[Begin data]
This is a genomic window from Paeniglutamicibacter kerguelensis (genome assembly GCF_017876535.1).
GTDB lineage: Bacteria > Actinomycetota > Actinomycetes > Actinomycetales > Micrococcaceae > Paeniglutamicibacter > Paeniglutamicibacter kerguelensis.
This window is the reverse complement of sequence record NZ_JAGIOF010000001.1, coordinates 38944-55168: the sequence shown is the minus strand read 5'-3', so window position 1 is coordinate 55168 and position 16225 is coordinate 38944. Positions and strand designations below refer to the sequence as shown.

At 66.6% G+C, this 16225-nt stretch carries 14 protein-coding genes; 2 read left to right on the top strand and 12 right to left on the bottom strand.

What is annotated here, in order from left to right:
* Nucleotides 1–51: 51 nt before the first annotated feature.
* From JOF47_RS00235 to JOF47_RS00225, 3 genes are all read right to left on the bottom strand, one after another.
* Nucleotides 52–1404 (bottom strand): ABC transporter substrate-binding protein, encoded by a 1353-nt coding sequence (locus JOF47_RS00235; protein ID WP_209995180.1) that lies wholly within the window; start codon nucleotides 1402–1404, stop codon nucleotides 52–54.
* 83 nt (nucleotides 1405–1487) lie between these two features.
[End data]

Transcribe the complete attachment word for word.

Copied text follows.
This is a genomic window from Paeniglutamicibacter kerguelensis (genome assembly GCF_017876535.1).
GTDB lineage: Bacteria > Actinomycetota > Actinomycetes > Actinomycetales > Micrococcaceae > Paeniglutamicibacter > Paeniglutamicibacter kerguelensis.
This window is the reverse complement of sequence record NZ_JAGIOF010000001.1, coordinates 38944-55168: the sequence shown is the minus strand read 5'-3', so window position 1 is coordinate 55168 and position 16225 is coordinate 38944. Positions and strand designations below refer to the sequence as shown.

At 66.6% G+C, this 16225-nt stretch carries 14 protein-coding genes; 2 read left to right on the top strand and 12 right to left on the bottom strand.

What is annotated here, in order from left to right:
* Nucleotides 1–51: 51 nt before the first annotated feature.
* From JOF47_RS00235 to JOF47_RS00225, 3 genes are all read right to left on the bottom strand, one after another.
* Nucleotides 52–1404 (bottom strand): ABC transporter substrate-binding protein, encoded by a 1353-nt coding sequence (locus JOF47_RS00235; protein ID WP_209995180.1) that lies wholly within the window; start codon nucleotides 1402–1404, stop codon nucleotides 52–54.
* 83 nt (nucleotides 1405–1487) lie between these two features.